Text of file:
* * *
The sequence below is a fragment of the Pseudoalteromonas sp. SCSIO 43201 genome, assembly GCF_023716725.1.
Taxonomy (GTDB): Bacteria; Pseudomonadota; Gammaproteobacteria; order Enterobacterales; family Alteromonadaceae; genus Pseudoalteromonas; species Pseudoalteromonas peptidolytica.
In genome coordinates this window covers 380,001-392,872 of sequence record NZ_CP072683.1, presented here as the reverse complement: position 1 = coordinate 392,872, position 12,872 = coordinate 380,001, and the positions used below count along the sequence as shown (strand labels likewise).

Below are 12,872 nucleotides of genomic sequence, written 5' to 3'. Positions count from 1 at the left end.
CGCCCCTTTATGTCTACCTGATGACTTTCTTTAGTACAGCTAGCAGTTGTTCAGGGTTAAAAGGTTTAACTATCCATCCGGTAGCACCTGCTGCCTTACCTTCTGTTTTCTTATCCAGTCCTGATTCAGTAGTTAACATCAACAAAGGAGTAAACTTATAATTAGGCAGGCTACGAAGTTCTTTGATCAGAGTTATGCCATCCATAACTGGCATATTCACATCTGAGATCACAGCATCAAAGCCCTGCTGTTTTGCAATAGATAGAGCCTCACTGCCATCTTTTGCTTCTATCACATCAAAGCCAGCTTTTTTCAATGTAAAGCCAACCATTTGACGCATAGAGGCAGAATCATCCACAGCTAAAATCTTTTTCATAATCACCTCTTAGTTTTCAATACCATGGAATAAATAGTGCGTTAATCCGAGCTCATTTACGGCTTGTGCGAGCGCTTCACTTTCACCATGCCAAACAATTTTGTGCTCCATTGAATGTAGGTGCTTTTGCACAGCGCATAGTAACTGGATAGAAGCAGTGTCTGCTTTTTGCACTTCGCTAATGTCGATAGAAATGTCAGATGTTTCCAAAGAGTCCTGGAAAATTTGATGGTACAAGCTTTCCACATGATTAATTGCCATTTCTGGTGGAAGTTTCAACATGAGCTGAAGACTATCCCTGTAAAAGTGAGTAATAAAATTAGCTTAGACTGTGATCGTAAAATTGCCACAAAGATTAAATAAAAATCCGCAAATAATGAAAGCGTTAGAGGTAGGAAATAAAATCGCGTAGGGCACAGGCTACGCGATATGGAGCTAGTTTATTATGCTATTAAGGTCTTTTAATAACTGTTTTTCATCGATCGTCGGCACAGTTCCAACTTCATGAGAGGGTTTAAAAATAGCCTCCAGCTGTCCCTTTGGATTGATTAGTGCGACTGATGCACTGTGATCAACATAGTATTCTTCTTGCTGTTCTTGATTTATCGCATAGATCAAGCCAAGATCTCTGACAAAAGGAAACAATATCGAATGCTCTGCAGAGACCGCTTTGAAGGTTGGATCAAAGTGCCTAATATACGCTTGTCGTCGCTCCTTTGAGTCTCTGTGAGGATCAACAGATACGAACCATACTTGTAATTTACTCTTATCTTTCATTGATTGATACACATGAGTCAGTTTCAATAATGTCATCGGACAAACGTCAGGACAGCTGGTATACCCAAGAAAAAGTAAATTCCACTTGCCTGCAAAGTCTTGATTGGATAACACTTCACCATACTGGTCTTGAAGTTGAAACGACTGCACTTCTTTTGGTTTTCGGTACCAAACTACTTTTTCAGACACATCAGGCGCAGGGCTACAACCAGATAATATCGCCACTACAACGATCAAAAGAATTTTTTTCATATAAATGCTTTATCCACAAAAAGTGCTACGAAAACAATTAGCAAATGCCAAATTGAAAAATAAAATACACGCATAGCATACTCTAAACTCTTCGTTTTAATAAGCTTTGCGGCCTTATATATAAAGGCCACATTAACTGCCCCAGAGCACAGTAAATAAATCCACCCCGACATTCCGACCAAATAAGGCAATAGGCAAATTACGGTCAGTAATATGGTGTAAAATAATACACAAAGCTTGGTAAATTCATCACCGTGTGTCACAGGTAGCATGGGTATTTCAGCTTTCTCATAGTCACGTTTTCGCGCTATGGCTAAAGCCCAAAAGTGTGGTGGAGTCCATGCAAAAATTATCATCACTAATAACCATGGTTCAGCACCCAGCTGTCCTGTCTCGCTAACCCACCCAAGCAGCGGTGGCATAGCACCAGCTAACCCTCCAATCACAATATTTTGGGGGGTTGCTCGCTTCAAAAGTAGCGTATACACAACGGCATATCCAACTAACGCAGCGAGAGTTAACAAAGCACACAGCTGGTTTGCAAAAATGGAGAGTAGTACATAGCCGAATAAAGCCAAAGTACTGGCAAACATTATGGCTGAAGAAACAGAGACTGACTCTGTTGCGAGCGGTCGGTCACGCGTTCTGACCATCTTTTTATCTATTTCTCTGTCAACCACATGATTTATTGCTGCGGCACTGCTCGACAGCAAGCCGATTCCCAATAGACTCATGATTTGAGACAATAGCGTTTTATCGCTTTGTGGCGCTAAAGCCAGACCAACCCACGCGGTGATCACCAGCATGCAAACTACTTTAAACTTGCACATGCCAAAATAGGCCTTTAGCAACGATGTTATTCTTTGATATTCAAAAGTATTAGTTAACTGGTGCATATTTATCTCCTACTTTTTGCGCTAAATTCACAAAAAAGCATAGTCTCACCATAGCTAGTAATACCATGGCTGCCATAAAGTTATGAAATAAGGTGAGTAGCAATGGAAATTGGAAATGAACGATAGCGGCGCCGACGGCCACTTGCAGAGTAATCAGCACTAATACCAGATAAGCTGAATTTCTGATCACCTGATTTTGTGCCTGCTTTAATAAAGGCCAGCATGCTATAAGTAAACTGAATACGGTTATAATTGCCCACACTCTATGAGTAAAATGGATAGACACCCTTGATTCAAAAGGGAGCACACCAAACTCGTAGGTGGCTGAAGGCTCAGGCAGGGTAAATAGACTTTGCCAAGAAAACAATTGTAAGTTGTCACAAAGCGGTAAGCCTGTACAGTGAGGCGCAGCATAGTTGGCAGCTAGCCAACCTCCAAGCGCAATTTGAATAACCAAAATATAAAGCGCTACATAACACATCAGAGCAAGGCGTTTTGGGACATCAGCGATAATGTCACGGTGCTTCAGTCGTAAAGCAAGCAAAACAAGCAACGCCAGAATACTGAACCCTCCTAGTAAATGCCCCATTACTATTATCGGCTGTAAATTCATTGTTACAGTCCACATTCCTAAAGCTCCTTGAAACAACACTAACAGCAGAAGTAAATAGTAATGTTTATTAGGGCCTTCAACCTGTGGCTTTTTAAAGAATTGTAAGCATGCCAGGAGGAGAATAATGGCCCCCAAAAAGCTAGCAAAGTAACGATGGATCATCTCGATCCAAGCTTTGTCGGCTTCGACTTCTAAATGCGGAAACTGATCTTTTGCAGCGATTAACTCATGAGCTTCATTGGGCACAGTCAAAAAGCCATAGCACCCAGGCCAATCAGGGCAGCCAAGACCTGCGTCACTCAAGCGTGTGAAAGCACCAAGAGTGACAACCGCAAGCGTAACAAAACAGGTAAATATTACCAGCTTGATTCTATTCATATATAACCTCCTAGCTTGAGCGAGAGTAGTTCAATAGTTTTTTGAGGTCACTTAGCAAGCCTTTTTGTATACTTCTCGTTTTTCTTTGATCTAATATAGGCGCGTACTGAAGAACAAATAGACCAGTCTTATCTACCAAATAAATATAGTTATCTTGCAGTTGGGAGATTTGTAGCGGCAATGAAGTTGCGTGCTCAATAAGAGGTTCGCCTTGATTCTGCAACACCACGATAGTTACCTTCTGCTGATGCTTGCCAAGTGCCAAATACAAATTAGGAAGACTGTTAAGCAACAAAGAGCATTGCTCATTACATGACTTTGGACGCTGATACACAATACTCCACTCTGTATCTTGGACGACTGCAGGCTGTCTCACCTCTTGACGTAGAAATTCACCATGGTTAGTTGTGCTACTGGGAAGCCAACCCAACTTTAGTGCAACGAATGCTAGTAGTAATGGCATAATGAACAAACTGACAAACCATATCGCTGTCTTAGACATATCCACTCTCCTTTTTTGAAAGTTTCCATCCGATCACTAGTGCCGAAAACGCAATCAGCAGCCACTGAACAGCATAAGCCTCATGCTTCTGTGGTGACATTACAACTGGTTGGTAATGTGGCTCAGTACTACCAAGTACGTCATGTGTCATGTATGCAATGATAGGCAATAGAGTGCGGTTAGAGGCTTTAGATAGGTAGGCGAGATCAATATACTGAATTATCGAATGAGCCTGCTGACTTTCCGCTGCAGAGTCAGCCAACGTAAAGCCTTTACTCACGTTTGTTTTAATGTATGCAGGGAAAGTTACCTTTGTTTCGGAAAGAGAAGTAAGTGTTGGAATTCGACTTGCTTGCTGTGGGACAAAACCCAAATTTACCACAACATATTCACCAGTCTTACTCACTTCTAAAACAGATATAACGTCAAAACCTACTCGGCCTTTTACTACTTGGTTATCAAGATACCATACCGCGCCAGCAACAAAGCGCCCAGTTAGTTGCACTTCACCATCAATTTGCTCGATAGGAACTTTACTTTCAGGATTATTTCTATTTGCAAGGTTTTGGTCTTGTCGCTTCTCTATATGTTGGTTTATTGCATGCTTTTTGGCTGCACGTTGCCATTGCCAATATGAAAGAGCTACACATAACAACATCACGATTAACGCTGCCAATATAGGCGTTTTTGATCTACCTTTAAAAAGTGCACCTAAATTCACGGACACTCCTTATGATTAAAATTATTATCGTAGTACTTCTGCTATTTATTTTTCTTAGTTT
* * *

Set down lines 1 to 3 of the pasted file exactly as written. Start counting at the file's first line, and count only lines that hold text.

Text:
The sequence below is a fragment of the Pseudoalteromonas sp. SCSIO 43201 genome, assembly GCF_023716725.1.
Taxonomy (GTDB): Bacteria; Pseudomonadota; Gammaproteobacteria; order Enterobacterales; family Alteromonadaceae; genus Pseudoalteromonas; species Pseudoalteromonas peptidolytica.
In genome coordinates this window covers 380,001-392,872 of sequence record NZ_CP072683.1, presented here as the reverse complement: position 1 = coordinate 392,872, position 12,872 = coordinate 380,001, and the positions used below count along the sequence as shown (strand labels likewise).